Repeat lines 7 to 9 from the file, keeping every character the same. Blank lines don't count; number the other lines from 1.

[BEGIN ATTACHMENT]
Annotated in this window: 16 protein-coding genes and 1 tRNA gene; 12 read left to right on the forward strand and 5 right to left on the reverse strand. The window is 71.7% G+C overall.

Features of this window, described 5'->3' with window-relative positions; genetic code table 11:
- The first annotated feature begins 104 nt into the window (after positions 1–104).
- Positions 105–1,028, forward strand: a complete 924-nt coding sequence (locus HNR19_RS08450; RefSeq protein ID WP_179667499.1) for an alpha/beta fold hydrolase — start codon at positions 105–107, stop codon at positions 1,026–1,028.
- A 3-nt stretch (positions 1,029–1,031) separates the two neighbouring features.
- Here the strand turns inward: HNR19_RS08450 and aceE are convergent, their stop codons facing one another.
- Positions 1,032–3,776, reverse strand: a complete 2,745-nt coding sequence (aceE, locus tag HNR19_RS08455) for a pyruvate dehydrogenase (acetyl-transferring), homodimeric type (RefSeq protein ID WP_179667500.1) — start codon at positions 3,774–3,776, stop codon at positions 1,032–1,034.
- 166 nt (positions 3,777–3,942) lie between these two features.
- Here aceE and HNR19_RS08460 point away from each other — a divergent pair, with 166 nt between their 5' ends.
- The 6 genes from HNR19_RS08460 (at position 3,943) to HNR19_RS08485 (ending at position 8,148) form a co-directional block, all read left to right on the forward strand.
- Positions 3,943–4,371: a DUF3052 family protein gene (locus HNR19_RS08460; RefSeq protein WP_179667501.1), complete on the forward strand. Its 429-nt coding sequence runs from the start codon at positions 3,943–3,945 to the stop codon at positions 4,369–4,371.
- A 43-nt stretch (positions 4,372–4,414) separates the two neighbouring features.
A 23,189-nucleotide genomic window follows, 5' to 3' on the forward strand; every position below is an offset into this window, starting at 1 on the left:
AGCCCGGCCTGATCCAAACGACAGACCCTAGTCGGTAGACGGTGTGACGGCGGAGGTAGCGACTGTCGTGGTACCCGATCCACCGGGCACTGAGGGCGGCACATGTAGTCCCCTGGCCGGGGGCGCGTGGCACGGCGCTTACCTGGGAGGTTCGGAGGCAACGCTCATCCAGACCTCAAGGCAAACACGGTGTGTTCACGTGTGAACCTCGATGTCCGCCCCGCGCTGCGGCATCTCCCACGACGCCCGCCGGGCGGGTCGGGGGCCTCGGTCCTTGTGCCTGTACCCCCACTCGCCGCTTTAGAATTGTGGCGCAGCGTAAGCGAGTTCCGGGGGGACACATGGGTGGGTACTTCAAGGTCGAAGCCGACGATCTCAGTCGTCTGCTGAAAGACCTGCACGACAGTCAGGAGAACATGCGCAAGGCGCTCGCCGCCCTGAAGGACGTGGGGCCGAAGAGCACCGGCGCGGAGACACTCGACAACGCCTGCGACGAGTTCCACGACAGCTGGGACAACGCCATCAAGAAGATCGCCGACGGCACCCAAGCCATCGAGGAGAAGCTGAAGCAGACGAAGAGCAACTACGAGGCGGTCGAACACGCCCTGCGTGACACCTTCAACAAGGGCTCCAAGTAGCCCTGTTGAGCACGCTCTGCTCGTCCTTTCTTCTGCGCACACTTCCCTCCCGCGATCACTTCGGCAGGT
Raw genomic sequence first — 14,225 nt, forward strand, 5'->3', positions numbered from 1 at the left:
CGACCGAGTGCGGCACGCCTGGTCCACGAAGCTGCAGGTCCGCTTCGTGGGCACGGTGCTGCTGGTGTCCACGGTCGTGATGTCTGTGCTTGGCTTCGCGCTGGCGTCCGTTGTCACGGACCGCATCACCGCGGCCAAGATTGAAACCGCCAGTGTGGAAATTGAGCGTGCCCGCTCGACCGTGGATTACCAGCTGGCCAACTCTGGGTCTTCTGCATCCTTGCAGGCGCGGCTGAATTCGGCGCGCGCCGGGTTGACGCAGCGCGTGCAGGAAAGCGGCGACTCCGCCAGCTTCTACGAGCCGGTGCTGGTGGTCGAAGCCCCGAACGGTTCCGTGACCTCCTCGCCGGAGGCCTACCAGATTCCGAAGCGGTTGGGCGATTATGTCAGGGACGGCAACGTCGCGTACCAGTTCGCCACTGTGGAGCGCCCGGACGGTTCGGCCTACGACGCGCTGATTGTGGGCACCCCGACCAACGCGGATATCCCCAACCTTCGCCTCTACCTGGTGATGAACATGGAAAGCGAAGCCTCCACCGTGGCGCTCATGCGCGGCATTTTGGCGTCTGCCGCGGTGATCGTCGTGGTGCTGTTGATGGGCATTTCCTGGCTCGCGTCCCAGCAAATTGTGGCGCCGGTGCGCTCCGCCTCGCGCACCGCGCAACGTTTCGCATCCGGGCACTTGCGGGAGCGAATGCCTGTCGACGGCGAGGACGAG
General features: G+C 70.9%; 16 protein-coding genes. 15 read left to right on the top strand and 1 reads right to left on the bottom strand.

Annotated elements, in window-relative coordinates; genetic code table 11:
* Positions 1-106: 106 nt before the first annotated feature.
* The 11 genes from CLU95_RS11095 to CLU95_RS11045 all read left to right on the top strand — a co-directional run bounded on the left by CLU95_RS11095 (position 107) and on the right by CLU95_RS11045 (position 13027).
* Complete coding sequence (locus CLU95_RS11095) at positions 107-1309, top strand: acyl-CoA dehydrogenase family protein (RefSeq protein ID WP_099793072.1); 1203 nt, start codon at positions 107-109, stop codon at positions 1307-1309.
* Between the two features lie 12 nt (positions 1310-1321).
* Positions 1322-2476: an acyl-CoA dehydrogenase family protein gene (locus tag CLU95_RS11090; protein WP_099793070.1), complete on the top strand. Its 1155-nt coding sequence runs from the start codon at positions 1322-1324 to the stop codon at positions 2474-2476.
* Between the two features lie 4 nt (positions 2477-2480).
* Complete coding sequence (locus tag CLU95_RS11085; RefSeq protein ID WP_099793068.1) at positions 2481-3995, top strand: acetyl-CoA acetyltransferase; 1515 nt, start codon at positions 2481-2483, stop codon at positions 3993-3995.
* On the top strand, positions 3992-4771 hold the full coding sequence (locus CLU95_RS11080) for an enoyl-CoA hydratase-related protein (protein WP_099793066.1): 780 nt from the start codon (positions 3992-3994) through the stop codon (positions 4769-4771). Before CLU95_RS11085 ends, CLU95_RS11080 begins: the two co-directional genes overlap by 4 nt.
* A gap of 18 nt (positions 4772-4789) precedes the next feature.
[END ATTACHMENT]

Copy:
- Positions 1,032–3,776, reverse strand: a complete 2,745-nt coding sequence (aceE, locus tag HNR19_RS08455) for a pyruvate dehydrogenase (acetyl-transferring), homodimeric type (RefSeq protein ID WP_179667500.1) — start codon at positions 3,774–3,776, stop codon at positions 1,032–1,034.
- 166 nt (positions 3,777–3,942) lie between these two features.
- Here aceE and HNR19_RS08460 point away from each other — a divergent pair, with 166 nt between their 5' ends.